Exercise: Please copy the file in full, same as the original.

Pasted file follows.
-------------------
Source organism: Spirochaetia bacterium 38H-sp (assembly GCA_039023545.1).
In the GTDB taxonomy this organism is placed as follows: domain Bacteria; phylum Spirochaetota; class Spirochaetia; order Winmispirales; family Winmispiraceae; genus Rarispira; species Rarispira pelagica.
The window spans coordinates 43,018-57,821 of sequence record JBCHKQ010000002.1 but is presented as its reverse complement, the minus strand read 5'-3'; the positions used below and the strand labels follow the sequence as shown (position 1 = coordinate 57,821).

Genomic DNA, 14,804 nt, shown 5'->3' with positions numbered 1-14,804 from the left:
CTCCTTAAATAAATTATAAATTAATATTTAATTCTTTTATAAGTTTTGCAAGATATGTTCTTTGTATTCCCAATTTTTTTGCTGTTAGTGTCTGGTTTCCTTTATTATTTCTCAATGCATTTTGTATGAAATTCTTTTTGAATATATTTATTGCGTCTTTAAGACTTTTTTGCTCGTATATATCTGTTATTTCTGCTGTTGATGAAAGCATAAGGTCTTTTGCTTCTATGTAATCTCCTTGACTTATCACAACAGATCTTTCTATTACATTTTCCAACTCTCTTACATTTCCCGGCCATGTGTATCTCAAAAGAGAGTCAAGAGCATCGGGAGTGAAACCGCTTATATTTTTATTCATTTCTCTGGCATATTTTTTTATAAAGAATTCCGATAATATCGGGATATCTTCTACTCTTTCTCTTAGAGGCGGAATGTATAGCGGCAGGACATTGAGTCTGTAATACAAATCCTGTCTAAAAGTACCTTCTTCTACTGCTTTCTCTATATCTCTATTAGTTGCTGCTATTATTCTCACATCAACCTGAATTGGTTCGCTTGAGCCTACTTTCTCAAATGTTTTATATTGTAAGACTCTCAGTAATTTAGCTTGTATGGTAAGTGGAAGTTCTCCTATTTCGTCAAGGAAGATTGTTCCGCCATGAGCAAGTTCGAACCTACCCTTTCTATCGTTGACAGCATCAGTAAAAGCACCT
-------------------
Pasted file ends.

Source organism: Spirochaetia bacterium 38H-sp (assembly GCA_039023545.1).
In the GTDB taxonomy this organism is placed as follows: domain Bacteria; phylum Spirochaetota; class Spirochaetia; order Winmispirales; family Winmispiraceae; genus Rarispira; species Rarispira pelagica.
The window spans coordinates 43,018-57,821 of sequence record JBCHKQ010000002.1 but is presented as its reverse complement, the minus strand read 5'-3'; the positions used below and the strand labels follow the sequence as shown (position 1 = coordinate 57,821).

Genomic DNA, 14,804 nt, shown 5'->3' with positions numbered 1-14,804 from the left:
CTCCTTAAATAAATTATAAATTAATATTTAATTCTTTTATAAGTTTTGCAAGATATGTTCTTTGTATTCCCAATTTTTTTGCTGTTAGTGTCTGGTTTCCTTTATTATTTCTCAATGCATTTTGTATGAAATTCTTTTTGAATATATTTATTGCGTCTTTAAGACTTTTTTGCTCGTATATATCTGTTATTTCTGCTGTTGATGAAAGCATAAGGTCTTTTGCTTCTATGTAATCTCCTTGACTTATCACAACAGATCTTTCTATTACATTTTCCAACTCTCTTACATTTCCCGGCCATGTGTATCTCAAAAGAGAGTCAAGAGCATCGGGAGTGAAACCGCTTATATTTTTATTCATTTCTCTGGCATATTTTTTTATAAAGAATTCCGATAATATCGGGATATCTTCTACTCTTTCTCTTAGAGGCGGAATGTATAGCGGCAGGACATTGAGTCTGTAATACAAATCCTGTCTAAAAGTACCTTCTTCTACTGCTTTCTCTATATCTCTATTAGTTGCTGCTATTATTCTCACATCAACCTGAATTGGTTCGCTTGAGCCTACTTTCTCAAATGTTTTATATTGTAAGACTCTCAGTAATTTAGCTTGTATGGTAAGTGGAAGTTCTCCTATTTCGTCAAGGAAGATTGTTCCGCCATGAGCAAGTTCGAACCTACCCTTTCTATCGTTGACAGCATCAGTAAAAGCACCT